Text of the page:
Fourth Generation: St. Martinville Years

Francis Primeaux grew up under the moss-draped live oaks in rural Vermilion Parish. He had been only three years old when his father died in St. Martinville and his mother relocated to the Atakapas prairie. Vermilion Parish was the only home he knew in his short life, but something drew him back to St. Martinville, and when he was 21 years old he courted and wed Justine Angelique Baudoin on February 22, 1808, there. Justine was from St. Charles Parish and was the daughter of Pierre Baudoin and Marguerite Toups.

Francis and Justine did not waste any time creating a family, and once they started they did not stop until they had produced 12 children. The children were: Pierre Armelin Primeaux, December 8, 1808 – August 16, 1891, who is our ancestor; Francois Primeaux, born December 8, 1808, and apparently the deceased twin of Pierre Armelin; Susanne Primeaux, born September 24, 1810 – January 24, 1870; Joseph Primeaux, July 26, 1812; Aspasie Primeaux, born December 20, 1815; Marie Uranie Primeaux, born October 3, 1816; Marie Cesaire Primeaux, September 8, 1818 – May 19, 1890; Marie Francoise Primeaux, September 24, 1810 – August 5, 1854; Emilite Primeaux, born December 5, 1822; Marie Valsaine Primeaux, born December 1, 1824; Onezide Primeaux, born November 15, 1828; and Euclide Primeaux, August 10, 1829 – June 24, 1918. All of the children were born in St. Martinville or Lafayette.

In 1800, control of Louisiana returned to France by the Treaty of San Idelfonso. The pact was not officially made public until 1802, but it was rumored throughout the territory that the French were coming back into power, and the Acadians were surely looking forward to French rule.

In the newly-established United States, though, the government was apprehensive about the change. Napoleon Bonaparte was in power in France, and his expansionist policies had him at war with all the major powers in Europe. President Jefferson feared that Napoleon might strengthen French forces in the Louisiana territory and become a threat to the young nation. In 1802, before the transfer to France became public, the Spanish governor closed the port of New Orleans to all shipping from the United States because of problems with smuggling. With commerce on the main river through the heart of the continent brought to a standstill, Jefferson saw the urgent need to establish a secure seaport under American control on the Mississippi. He obtained authorization to pay as much as $10 million for the purchase of the City of New Orleans and the area along the river to the Gulf of Mexico, and he dispatched envoys to France to make the deal. And what a deal they made. They purchased the entire Louisiana territory, from the Gulf of Mexico to Canada, and the entire area drained by the Mississippi River, 828,000 square miles of territory in all, comprising about one-third of the present 48 continental United States, for about $8.8 million and the forgiveness of some French debt. The purchase price turned out to be about three cents per acre. It was a good deal for both sides: Napoleon had cash to finance his wars; and the United States doubled its territory instantly and removed foreign powers from its back door.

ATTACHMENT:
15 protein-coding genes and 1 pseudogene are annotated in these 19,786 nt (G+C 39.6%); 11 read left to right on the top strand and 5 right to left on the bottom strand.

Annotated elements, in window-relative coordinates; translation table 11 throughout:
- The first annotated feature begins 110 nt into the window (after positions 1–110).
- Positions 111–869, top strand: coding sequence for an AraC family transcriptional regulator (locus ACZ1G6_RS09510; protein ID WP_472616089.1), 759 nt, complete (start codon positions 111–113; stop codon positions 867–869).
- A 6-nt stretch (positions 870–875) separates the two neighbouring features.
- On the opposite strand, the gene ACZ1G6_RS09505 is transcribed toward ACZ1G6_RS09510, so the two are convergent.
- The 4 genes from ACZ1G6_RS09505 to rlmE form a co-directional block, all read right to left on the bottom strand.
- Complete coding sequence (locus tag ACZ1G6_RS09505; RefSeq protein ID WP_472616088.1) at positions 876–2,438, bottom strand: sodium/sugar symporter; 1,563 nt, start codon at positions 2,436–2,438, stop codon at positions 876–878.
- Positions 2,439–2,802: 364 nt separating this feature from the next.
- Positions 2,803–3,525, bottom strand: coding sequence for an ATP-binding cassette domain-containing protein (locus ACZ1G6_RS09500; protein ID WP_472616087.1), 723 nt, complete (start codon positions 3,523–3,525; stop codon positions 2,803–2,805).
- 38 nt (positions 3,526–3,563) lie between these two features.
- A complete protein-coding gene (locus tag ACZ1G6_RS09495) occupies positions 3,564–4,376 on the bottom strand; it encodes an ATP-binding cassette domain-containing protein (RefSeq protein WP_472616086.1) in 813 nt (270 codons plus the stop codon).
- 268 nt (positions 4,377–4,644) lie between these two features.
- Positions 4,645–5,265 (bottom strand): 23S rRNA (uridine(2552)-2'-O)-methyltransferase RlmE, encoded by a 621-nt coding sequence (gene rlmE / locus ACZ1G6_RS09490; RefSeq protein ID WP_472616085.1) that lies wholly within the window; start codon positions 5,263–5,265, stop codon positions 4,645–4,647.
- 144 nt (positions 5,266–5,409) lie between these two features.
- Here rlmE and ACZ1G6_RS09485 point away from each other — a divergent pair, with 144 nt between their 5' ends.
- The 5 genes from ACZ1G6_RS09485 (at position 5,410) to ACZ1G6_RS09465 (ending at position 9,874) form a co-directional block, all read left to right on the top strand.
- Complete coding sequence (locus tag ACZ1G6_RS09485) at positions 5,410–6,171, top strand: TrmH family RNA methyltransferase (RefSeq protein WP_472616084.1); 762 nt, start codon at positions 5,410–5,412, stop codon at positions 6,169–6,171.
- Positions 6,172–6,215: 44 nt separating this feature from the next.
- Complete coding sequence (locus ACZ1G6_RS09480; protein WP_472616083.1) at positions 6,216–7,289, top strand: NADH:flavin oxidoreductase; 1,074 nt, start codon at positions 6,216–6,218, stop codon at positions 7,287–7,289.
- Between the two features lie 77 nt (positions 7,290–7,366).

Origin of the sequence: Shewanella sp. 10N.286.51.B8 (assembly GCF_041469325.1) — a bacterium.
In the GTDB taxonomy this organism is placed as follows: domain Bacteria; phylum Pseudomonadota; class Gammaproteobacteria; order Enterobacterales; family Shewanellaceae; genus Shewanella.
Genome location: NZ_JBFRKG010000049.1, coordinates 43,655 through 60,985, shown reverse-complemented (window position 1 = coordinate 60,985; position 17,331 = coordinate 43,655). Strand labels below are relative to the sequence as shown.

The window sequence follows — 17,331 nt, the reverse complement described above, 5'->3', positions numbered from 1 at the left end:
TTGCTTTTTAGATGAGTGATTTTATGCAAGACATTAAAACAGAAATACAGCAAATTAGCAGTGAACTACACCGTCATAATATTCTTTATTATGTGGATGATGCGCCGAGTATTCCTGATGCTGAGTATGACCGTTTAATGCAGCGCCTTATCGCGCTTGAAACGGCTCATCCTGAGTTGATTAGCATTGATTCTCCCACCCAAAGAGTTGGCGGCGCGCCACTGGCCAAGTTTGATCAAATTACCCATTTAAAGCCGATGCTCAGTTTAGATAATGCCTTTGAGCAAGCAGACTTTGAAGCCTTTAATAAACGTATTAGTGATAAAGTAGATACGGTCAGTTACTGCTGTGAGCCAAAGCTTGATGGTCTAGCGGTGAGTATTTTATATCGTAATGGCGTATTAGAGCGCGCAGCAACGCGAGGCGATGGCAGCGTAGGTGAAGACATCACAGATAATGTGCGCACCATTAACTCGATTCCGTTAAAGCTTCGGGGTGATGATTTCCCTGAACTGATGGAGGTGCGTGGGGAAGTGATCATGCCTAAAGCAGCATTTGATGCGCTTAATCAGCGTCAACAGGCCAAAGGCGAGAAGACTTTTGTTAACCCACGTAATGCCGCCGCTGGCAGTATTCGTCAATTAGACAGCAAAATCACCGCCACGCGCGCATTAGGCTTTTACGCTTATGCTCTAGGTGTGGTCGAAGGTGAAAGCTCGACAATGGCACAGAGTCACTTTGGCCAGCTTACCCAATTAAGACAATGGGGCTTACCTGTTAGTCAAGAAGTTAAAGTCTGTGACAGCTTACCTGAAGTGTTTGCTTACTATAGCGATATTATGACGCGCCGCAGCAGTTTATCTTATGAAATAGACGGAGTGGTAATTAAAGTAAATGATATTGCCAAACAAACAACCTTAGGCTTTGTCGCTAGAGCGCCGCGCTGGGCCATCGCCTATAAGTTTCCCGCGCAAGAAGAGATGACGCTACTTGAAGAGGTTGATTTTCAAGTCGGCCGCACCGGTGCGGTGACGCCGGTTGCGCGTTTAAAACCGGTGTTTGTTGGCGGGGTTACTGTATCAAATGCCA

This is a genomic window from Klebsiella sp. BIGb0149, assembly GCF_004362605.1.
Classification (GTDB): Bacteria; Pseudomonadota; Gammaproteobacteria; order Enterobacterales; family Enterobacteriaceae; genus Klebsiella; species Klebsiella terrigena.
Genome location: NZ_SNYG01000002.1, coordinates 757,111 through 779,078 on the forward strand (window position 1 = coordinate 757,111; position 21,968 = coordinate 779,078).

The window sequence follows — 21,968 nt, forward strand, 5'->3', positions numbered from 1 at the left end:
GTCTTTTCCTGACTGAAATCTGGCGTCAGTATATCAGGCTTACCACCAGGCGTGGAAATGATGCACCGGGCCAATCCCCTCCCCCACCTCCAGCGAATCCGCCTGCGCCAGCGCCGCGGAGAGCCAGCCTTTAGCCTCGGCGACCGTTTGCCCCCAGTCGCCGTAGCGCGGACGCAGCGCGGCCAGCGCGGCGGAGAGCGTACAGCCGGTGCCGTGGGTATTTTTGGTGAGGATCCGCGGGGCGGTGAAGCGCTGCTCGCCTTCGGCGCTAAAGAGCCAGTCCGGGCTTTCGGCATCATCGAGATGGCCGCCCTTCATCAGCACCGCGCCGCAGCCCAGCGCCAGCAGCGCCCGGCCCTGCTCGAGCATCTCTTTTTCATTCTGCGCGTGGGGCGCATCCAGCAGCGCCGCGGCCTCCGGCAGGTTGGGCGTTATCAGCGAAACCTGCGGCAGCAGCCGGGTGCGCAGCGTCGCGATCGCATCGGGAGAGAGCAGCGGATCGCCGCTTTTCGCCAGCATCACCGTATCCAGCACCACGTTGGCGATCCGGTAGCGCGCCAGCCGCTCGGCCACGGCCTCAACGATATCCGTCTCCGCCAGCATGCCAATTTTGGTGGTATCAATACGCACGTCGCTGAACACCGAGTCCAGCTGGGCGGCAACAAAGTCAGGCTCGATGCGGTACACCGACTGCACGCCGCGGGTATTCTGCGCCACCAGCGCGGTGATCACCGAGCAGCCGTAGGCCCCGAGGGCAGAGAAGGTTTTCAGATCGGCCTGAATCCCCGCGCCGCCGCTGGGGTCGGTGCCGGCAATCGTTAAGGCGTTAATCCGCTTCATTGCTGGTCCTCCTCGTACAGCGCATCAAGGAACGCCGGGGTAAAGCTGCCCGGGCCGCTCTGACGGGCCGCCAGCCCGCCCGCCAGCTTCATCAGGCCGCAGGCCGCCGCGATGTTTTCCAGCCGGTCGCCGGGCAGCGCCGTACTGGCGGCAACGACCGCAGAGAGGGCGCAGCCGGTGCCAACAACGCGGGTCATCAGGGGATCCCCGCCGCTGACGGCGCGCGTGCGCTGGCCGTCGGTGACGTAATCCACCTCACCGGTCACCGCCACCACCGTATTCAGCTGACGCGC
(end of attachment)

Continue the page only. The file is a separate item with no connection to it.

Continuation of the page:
A transfer ceremony was held in New Orleans on November 29, 1803. The United States’ representative at the ceremony was Meriwether Lewis, who with William Clark, set out on the Lewis and Clark expedition and discovered much of the American northwest. One of the crew members of the expedition was a descendant of Francois Primaut.

Louisiana became one of the United States on April 12, 1812.

Francis Primeaux died in Lafayette on June 17, 1833, at the age of 46.

If the fourth generation was relatively uneventful for our branch of the family, it was a significant time for another branch. It was in the fourth generation that Jean Baptiste Primeau, another great-grandson of Francois Primaut, established himself in the area of what is now St. Louis, Missouri some time after 1780. He was among the earliest settlers of St. Louis. His son Pierre was a boatman on the Missouri River. Pierre’s son Louis was a trapper who lived among the Indians and ranged as far north as Sasketchewan and Vancouver. Another scion of that branch was Paul Primeau, a member of the Lewis and Clark expedition who was later killed by Indians in 1863, and whose son Charles operated a trading post at Fort Clark in the mid 1840’s. It is in that midwestern branch of the Primeaux family where John Henry Makovec’s ancestry lies. His branch carried the family into the west and northwest, where the Primeau name is widespread, particularly among Native Americans.

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